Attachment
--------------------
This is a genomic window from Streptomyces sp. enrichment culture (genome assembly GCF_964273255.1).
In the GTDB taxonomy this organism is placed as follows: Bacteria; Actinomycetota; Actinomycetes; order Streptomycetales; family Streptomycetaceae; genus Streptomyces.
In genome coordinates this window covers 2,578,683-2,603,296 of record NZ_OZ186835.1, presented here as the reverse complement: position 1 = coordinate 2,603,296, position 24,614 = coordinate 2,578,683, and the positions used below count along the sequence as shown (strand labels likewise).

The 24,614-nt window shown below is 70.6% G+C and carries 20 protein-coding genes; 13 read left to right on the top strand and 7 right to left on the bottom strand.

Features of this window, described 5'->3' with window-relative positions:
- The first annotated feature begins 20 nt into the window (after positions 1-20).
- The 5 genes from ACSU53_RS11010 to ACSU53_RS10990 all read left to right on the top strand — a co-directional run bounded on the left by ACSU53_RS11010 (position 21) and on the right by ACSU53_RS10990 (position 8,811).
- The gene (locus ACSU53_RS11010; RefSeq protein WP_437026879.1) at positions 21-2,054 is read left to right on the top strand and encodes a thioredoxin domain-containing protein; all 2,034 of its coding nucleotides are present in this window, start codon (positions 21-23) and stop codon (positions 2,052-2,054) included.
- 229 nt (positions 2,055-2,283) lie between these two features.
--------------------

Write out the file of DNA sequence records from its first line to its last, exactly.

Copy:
This is a genomic window from Streptomyces sp. enrichment culture (genome assembly GCF_964273255.1).
In the GTDB taxonomy this organism is placed as follows: Bacteria; Actinomycetota; Actinomycetes; order Streptomycetales; family Streptomycetaceae; genus Streptomyces.
In genome coordinates this window covers 2,578,683-2,603,296 of record NZ_OZ186835.1, presented here as the reverse complement: position 1 = coordinate 2,603,296, position 24,614 = coordinate 2,578,683, and the positions used below count along the sequence as shown (strand labels likewise).

The 24,614-nt window shown below is 70.6% G+C and carries 20 protein-coding genes; 13 read left to right on the top strand and 7 right to left on the bottom strand.

Features of this window, described 5'->3' with window-relative positions:
- The first annotated feature begins 20 nt into the window (after positions 1-20).
- The 5 genes from ACSU53_RS11010 to ACSU53_RS10990 all read left to right on the top strand — a co-directional run bounded on the left by ACSU53_RS11010 (position 21) and on the right by ACSU53_RS10990 (position 8,811).
- The gene (locus ACSU53_RS11010; RefSeq protein WP_437026879.1) at positions 21-2,054 is read left to right on the top strand and encodes a thioredoxin domain-containing protein; all 2,034 of its coding nucleotides are present in this window, start codon (positions 21-23) and stop codon (positions 2,052-2,054) included.
- 229 nt (positions 2,055-2,283) lie between these two features.